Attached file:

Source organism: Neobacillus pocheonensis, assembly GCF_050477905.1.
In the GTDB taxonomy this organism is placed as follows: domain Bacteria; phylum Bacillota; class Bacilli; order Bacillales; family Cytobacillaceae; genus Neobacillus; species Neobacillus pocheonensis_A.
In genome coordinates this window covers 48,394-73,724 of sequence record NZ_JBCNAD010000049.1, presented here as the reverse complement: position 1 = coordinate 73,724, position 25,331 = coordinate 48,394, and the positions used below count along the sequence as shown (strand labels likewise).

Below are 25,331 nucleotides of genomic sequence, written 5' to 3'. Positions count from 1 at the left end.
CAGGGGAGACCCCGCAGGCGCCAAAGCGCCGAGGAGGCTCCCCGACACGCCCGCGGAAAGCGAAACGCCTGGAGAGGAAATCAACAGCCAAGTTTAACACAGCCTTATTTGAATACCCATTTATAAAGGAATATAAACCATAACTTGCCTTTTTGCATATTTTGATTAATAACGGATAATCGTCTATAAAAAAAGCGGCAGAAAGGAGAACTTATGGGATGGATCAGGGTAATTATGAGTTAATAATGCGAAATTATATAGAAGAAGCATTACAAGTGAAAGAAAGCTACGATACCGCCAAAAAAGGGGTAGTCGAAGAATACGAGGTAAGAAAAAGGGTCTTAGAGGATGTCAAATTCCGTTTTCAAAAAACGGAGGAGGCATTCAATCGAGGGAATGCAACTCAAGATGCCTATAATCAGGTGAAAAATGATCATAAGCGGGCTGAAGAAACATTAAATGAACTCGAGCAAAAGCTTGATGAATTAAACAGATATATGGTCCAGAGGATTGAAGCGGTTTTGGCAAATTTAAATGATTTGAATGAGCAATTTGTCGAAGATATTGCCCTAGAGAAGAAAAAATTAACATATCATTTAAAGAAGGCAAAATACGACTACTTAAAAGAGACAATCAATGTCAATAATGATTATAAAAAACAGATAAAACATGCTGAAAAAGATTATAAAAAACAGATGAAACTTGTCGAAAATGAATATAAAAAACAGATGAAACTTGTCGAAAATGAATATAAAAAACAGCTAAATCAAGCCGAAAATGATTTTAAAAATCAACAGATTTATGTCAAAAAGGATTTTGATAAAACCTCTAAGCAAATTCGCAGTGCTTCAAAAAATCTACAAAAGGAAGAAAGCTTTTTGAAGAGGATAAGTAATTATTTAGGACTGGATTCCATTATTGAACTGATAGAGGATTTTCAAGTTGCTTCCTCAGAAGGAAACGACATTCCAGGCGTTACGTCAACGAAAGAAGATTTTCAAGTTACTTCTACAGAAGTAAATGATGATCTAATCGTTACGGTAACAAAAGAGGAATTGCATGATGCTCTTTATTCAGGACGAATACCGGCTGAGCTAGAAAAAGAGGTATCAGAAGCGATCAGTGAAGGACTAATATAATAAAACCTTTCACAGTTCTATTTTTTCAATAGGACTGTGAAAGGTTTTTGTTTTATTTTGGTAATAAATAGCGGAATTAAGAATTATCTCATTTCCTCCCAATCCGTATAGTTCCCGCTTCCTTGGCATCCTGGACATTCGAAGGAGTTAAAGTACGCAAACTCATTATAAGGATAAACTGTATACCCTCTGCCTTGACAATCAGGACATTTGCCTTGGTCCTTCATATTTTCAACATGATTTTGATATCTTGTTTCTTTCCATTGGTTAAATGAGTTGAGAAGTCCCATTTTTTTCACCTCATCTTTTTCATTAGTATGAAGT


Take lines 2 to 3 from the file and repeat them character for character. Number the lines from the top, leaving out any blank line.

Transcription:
In the GTDB taxonomy this organism is placed as follows: domain Bacteria; phylum Bacillota; class Bacilli; order Bacillales; family Cytobacillaceae; genus Neobacillus; species Neobacillus pocheonensis_A.
In genome coordinates this window covers 48,394-73,724 of sequence record NZ_JBCNAD010000049.1, presented here as the reverse complement: position 1 = coordinate 73,724, position 25,331 = coordinate 48,394, and the positions used below count along the sequence as shown (strand labels likewise).